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A Comparison of Different Hardware Design Approaches for Feature-Supported Optical Head-Tracking with Respect to Angular Dependencies

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P Stueber

P Stueber1,2*, T Wissel1,2 , B Wagner1,2 , R Bruder1 , A Schweikard1 , F Ernst1 , (1) Institute for Robotics and Cognitive Systems, University of Luebeck, Luebeck, Germany, (2) Graduate School for Computing in Life Science, University of Luebeck, Luebeck, Germany


SU-E-J-206 Sunday 3:00PM - 6:00PM Room: Exhibit Hall

Recent research has shown that optical features significantly improve marker-less optical head-tracking for cranial radiotherapy. Simulations, however, showed that these optical features, which are used to derive tissue thickness, depend on the incident angle of the IR scanning laser beam and the perspective of the camera analyzing the reflective patterns. We present an experimental analysis determining which is the most robust optical setup concerning angular influences.

In three consecutive experiments, the incident angle of the laser (1), the perspective of the camera (2) or both simultaneously (3, 'inBeam'-perspective) were changed with respect to the target. We analyzed how this affects feature intensity. These intensities were determined from seven concentric regions of interest (ROIs) around the laser spot. Two targets were used: a tissue-like silicone phantom and a human's forehead.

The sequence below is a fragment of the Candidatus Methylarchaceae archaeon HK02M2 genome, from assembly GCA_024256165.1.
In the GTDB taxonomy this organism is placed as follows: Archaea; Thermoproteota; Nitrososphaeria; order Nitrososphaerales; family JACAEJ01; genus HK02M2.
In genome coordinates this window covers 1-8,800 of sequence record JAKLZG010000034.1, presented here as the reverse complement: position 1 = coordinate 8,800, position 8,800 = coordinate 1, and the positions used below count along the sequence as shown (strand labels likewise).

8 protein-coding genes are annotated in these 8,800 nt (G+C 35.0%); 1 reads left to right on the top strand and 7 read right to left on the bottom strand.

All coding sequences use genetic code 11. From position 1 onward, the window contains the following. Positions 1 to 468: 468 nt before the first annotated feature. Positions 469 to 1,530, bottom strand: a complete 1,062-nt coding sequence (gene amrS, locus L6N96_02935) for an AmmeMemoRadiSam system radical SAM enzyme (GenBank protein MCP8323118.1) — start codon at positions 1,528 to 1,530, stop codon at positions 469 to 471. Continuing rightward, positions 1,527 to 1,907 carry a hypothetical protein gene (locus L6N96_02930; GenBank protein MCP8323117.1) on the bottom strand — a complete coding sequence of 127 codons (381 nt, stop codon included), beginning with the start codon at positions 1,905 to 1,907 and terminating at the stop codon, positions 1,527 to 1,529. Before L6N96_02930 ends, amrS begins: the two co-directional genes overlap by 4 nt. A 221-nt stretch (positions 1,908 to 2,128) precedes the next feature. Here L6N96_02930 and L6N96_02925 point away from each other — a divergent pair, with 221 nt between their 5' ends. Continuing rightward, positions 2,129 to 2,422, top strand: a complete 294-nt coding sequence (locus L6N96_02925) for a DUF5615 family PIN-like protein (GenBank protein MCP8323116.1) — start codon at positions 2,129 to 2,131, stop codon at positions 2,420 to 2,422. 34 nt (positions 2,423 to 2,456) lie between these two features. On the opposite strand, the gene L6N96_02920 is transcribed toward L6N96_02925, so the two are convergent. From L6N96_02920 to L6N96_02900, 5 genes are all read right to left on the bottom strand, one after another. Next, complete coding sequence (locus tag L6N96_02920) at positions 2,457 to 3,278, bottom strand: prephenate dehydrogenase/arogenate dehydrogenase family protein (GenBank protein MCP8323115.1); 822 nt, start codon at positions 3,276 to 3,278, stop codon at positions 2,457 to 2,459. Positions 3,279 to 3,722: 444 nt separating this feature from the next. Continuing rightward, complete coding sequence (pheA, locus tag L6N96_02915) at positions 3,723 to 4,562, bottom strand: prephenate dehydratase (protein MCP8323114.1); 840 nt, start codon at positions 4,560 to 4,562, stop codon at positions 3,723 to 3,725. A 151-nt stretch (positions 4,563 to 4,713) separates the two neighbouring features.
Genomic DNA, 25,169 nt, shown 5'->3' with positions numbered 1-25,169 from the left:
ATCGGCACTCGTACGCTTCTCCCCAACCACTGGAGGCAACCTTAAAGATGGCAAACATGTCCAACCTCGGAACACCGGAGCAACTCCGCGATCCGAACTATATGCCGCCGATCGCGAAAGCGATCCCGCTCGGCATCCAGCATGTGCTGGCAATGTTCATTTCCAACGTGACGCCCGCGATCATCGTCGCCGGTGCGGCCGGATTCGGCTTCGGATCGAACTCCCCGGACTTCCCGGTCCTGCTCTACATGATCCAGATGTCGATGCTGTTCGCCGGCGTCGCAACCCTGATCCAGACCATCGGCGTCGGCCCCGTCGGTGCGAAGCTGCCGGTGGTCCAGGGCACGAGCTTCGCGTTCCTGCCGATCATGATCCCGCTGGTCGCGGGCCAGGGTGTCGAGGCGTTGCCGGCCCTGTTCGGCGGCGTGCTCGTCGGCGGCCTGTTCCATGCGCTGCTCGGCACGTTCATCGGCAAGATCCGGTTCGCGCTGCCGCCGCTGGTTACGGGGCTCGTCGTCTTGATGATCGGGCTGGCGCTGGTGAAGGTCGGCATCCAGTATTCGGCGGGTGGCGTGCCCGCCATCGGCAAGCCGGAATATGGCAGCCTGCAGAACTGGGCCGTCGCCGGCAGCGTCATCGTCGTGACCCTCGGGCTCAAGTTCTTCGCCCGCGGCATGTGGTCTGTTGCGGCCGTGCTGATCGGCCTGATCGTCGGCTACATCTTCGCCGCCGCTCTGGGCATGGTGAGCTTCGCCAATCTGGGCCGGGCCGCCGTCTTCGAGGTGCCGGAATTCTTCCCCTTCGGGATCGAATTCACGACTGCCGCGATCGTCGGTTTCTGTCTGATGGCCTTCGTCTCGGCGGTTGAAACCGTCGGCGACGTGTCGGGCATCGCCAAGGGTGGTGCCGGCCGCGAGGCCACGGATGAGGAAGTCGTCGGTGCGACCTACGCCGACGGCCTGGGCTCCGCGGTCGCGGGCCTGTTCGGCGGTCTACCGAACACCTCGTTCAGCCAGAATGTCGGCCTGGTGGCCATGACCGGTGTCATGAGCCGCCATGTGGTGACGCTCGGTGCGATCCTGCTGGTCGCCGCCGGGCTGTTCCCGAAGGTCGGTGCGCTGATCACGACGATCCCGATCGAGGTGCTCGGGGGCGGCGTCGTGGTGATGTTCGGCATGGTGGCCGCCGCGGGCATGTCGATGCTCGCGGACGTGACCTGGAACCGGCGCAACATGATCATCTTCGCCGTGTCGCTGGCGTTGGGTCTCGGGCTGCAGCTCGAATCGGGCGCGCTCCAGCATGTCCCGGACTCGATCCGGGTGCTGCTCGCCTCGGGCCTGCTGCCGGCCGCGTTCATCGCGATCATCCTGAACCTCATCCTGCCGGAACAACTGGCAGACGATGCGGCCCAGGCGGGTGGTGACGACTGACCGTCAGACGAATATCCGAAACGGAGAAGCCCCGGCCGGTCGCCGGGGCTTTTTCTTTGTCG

For each experiment, the feature intensity generally decreases with increasing angle. We found that the optical properties of the silicone phantom do not fit the properties of human skin. Furthermore, the angular influence of the laser on the features is significantly higher than the perspective of the camera. With the 'inBeam'-perspective, the smoothest decays of feature intensity were found. We suppose that this is because of a fixed relationship between both devices. This smoothness, suggesting a predictable functional relationship, may simplify angle compensation for machine learning algorithms. This is particularly prominent for the medial ROIs. The inner ROIs highly depend on the angle and power of the laser. The outer ROIs show less angular dependency but the signal strength is critically low and prone to artifacts. Therefore and because of the smooth decays, medial ROIs are a suitable tradeoff between susceptibility, signal-noise-ratio and distance to the center of the laser spot.

For tissue thickness correlated feature acquisition, the medial ROIs with the 'inBeam'-setup provide most valuable features.

Funding Support, Disclosures, and Conflict of Interest: This work was supported by Varian Medical Systems Inc. (Palo Alto, CA, USA). In addition, this work was supported by the Graduate School for Computing in Medicine and Life Sciences funded by Germany's Excellence Initiative [DFG GSC 235/1].

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